DDR-SDRAM: Double Data rate SDRAM. Where SDRAM transmits data one time per clock cycle, double-data rate will transfer two. This is referred to as “double pumping.” While maintaining the same clock frequency, DDR doubles the input/output speed. If we think of the breathing concept again, DDR-SDRAM will send data when you take a deep breath in, and then send data again when you fully exhale. That being said, DDR-SDRAM is sending data on the rise and fall of a full clock cycle.

Referring back to our equation of MT/s x 8 bytes = data throughput (MB/s), since DDR doubles the data rate of SDRAM (still using same clock rate of 100MHz), we would get the following equation:

200 MT/s x 8 bytes = 1600MB/second = PC1600 = PC rating of DDR SDRAM operating with a clock rate of 100 MHz

RAM Clock Rate I/O Bus Clock MT/s
DDR SDRAM 100MHz 100 MHz 200 MT/s

The power consumption is roughly 2.6V. Unfortunately, DDR is not backward compatible with SDRAM.

DDR is comprised of the following:

RAM Clock Rate I/O Bus Clock MB/s
DDR-200 100 MHz 100 MHz 1600
DDR-266 133.33 MHz 133.33 MHz 2133
DDR-333 166.67 MHz 166.67 MHz 2666
DDR-400 200 MHz 200 MHz 3200

DDR2-SDRAM: Double Data Rate 2nd Gen. SDRAM. The benefit of DDR2 is that it halves the speed of the internal clock to that of the data bus. Simply, it doubles the bus speed. With a higher bus speed it is able to transfer double that of DDR: four transfers per clock cycle. So our original 100 MHz doubles our internal bus speed to 200 MHz. And DDR2 quadrupled our original clock cycle speed (100 MHz) to give us our transfer rate of 400 MT/s.

Referring again back to the equation, we would get the following:

400 MT/s x 8 bytes = 3200MB/second = PC3200 = PC rating of DDR2 SDRAM operating with a clock rate of 100 MHz

RAM Clock Rate I/O Bus Clock MT/s
DDR2 SDRAM 100MHz 200 MHz 400 MT/s

Due to the internal clock at half speed, power consumption is reduced to roughly 1.8V. Like DDR, it is not backwards compatible.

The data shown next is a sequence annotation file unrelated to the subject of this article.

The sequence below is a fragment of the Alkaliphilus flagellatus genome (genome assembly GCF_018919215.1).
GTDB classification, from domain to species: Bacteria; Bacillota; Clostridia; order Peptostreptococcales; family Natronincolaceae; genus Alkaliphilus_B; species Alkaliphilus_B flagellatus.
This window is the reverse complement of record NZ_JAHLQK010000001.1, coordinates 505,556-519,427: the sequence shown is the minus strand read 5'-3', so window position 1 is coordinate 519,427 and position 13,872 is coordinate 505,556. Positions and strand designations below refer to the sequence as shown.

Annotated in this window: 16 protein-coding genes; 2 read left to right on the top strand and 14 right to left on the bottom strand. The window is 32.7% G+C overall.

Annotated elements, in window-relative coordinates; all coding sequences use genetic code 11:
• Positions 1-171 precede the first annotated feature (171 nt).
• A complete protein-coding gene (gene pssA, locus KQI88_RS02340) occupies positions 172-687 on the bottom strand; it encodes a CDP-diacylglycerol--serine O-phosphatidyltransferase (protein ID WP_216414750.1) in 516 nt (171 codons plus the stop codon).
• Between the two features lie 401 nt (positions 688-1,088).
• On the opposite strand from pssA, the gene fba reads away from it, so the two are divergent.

DDR2 is comprised of the following:

RAM Clock Rate I/O Bus Clock MB/s
DDR2-400 100 MHz 200 MHz 3200
DDR2-533 133.33 MHz 266.66 MHz 4266.67
DDR2-667 166.67 MHz 333.33 MHz 5333.33
DDR2-800 200 MHz 400 MHz 6400
DDR2-1066 266.67 MHz 533.33 MHz 8533.33

DDR3-SDRAM: Double Data Rate 3rd Gen. SDRAM. With DDR3, we are tripling the clock rate to get our bus speed. And to get our mega transfers we are “doubling” yet again, from four data transfers to eight data transfers, per clock cycle, giving us 800 MT/s.

Again, back to the drawing board with our equation:

800 MT/s x 8 bytes = 6400MB/second = PC6400 = PC rating of DDR3 SDRAM operating with a clock rate of 100 MHz

RAM Clock Rate I/O Bus Clock MT/s
DDR3 SDRAM 100MHz 400 MHz 800 MT/s

Power consumption is reduced from 1.8V to 1.5V. And like the generations before it, DD3 is not backward compatible with DDR2 or DDR.

DDR3 is comprised of the following:

RAM Clock Rate I/O Bus Clock MB/s
DDR3-800 100 MHz 400 MHz 6400
DDR3-1066 133.33 MHz 533.33 MHz 8533.33
DDR3-1333 166.67 MHz 666.67 MHz 10666.67
DDR3-1600 200 MHz 800 MHz 12800
DDR3-1866 233.33 MHz 933.33 MHz 14933.33
DDR3-2133 266.67 MHz 1066.67 MHz 17066.67

DDR4-SDRAM: Double Data Rate 4th Gen. SDRAM. First off, systems that are using DDR4 SDRAM cannot operate at a clock rate of 100 MHz. DDR4 requires a minimum clock rate of 200 MHz, so that is where I will explain.  With DDR4, we are tripling the clock rate (now 200MHz) to get our bus speed of 800 MHz. And of course, our mega transfers are “doubled” that of DD3, from 8 to 16.

1600 MT/s x 8 bytes = 12,800/second = PC12800 = PC rating of DDR4 SDRAM operating with a clock rate of 200 MHz

RAM Clock Rate I/O Bus Clock MT/s
DDR4 SDRAM 200MHz 800 MHz 1600 MT/s

Power consumption is reduced from 1.5V to roughly 1.2V. And of course – not backward compatible.

DDR4 is comprised of the following:

RAM Clock Rate I/O Bus Clock MB/s
DDR4-1600 200 MHz 800 MHz 12800
DDR4-1866 233.33 MHz 933.33 MHz 14933.33
DDR4-2133 266.67 MHz 1066.67 MHz 17066.67
DDR4-2400 300 MHz 1200 MHz 19200

For a long time now people thought that DDR4 would be the finale when it came to DRAM, but DDR5 will soon be reaching our doorstep, with a release in the year 2020. And when I say soon, I mean like a year and a half after it is actually released. DDR5 is slated to be installed in to servers first before is it released to the major population. Since we are already at transfer rates of up to almost 20 GB/s (standard, without overclocking), I’m curious as to what DDR5 will have in store for us.

All I know is that it will not be backward compatible. Spoiler alert!